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A lock-up agreement is a contract that prohibits people who are considered insiders within a particular corporation from selling their shares of stock in that business for a specific period of time. While this type of agreement may be invoked under several different scenarios, the event of an initial public offering, or IPO, is one of the more common. Generally, all executives, managers, and other employees who are granted shares of stock are asked to sign an agreement of this kind, along with any venture capitalists or underwriters associated with the business.
The idea behind a lock-up agreement is to prevent the price per share associated with the company stock from becoming unstable during the time frame specified within the contract. Doing so helps to minimize the chances of people using the data they receive as part of their normal interactions with the business, and attempting to trade those shares based on that insider information. Taking this precaution to prevent trades based on data that is not readily available to other investors is very important, since a sudden glut of shares dumped into the marketplace would arouse caution among the investment community. In turn, demand for the shares would decrease and the price per share would also drop.
Making use of a lock-up agreement as a means of discouraging a takeover attempt is also a relatively common application. By imposing a time frame in which officers and other key participants in the company may not sell their shares, the business buys valuable time that can be used to develop a strategy to counter the takeover attempt. At the same time, the approach may be used to reduce the number of entities attempting to acquire the business, while paving the way for purchase by an entity that the company officers feel provides the most attractive offer. When used in this manner, the process is sometimes referred to as a crown jewel lock-up agreement.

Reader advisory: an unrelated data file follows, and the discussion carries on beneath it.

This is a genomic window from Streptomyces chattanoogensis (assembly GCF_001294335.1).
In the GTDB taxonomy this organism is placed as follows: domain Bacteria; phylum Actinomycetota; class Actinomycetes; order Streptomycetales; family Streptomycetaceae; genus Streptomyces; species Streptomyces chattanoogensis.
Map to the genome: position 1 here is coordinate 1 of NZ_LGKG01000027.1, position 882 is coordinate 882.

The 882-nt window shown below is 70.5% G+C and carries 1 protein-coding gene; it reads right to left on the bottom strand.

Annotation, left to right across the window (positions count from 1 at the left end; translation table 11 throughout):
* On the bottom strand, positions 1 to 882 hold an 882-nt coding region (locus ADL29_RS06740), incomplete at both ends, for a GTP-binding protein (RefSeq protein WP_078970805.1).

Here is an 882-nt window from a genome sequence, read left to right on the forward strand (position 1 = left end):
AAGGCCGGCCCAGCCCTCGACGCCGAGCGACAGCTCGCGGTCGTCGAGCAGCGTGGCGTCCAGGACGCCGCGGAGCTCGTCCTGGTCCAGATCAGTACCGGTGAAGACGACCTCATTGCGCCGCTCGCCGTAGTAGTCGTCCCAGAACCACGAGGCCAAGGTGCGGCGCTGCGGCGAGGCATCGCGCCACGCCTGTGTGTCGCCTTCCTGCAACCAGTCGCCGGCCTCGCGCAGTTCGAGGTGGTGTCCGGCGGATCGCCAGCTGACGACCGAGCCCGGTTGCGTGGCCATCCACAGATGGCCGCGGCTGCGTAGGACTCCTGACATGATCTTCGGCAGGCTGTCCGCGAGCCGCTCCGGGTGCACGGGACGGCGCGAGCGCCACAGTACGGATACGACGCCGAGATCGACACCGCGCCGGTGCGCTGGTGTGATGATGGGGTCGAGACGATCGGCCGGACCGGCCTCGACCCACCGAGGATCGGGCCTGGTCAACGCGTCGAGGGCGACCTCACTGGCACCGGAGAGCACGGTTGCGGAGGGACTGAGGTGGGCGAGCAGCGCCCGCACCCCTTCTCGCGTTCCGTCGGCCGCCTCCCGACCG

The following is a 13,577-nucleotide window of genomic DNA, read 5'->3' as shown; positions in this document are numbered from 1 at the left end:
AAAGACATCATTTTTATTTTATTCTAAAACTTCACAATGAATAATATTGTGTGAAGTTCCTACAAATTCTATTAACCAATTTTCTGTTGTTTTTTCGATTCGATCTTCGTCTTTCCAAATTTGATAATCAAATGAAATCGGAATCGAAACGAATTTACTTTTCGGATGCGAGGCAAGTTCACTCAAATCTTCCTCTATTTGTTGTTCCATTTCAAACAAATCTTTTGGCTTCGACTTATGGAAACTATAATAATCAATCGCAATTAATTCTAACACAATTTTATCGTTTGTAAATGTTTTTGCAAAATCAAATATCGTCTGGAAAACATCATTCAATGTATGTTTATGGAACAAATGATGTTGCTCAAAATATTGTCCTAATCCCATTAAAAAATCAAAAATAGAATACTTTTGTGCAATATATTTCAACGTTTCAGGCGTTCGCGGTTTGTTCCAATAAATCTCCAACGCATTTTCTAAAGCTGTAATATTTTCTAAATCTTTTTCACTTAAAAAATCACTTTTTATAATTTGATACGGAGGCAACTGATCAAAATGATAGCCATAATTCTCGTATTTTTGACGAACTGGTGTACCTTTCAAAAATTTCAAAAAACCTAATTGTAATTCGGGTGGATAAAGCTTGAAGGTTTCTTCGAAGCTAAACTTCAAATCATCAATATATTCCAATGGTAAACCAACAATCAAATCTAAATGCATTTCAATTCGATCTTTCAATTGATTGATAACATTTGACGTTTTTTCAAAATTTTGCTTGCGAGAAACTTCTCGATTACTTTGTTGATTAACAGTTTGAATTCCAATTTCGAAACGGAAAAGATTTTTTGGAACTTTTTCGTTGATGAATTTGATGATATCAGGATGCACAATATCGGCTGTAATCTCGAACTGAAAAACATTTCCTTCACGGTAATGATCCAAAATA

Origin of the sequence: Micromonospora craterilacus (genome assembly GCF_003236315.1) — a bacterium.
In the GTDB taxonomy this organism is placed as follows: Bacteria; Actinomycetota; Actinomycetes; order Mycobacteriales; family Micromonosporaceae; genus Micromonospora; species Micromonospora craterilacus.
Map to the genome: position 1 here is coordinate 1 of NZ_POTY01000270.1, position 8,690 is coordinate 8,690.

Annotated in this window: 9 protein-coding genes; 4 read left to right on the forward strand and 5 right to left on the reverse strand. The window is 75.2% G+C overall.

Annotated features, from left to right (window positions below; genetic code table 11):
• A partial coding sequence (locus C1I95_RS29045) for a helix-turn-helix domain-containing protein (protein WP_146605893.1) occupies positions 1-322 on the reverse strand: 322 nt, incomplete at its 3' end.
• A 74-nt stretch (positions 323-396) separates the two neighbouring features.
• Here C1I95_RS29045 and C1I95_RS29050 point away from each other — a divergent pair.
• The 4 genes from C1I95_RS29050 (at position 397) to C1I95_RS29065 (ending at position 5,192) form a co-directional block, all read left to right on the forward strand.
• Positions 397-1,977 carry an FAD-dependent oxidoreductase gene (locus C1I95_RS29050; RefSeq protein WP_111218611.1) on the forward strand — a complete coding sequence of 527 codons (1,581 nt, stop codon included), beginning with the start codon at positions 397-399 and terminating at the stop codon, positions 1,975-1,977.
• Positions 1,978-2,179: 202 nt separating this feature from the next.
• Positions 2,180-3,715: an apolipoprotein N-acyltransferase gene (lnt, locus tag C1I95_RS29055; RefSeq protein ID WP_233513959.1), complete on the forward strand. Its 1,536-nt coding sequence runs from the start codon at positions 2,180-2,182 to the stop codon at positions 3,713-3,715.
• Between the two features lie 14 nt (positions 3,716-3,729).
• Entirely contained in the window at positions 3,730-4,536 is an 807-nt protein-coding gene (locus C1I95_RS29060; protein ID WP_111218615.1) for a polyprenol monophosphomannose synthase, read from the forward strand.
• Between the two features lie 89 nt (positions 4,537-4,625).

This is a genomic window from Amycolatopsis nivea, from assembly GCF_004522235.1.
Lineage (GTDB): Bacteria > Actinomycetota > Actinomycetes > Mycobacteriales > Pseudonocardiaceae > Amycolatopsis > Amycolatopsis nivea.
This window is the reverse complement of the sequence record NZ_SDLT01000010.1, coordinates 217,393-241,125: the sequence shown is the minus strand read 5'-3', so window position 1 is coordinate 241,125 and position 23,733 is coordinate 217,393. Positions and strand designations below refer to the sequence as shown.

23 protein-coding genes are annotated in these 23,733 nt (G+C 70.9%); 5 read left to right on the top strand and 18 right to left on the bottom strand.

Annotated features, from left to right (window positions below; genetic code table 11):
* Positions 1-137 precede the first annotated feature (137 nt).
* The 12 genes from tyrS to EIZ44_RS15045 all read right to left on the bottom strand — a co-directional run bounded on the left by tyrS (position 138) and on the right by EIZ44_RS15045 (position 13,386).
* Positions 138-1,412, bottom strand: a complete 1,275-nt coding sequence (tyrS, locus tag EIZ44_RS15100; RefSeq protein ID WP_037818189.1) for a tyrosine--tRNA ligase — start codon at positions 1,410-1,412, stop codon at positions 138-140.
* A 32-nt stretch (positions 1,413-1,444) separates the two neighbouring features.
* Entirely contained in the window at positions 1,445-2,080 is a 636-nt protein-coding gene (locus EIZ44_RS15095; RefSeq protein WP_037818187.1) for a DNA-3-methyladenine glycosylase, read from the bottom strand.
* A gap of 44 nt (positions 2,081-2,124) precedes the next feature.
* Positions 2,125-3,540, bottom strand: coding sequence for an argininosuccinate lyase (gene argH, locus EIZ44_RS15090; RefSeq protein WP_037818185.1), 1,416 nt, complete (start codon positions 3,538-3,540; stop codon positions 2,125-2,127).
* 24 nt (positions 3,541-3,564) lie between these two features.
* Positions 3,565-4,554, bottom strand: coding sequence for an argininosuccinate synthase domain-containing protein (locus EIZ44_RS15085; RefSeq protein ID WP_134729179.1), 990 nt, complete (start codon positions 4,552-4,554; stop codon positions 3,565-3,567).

The duration of a lock-up agreement will depend on several factors. Among these is the purpose for the lock-up. For an IPO, the agreement may prohibit the sale of shares for anywhere from a couple of months to one year, based on when the initial pubic offering is slated to take place. On average, the contract will cover a six-month period that extends into the first months after the public offering occurs, a move that helps to limit the volatility of the shares and give the stock a chance to perform well in the marketplace.
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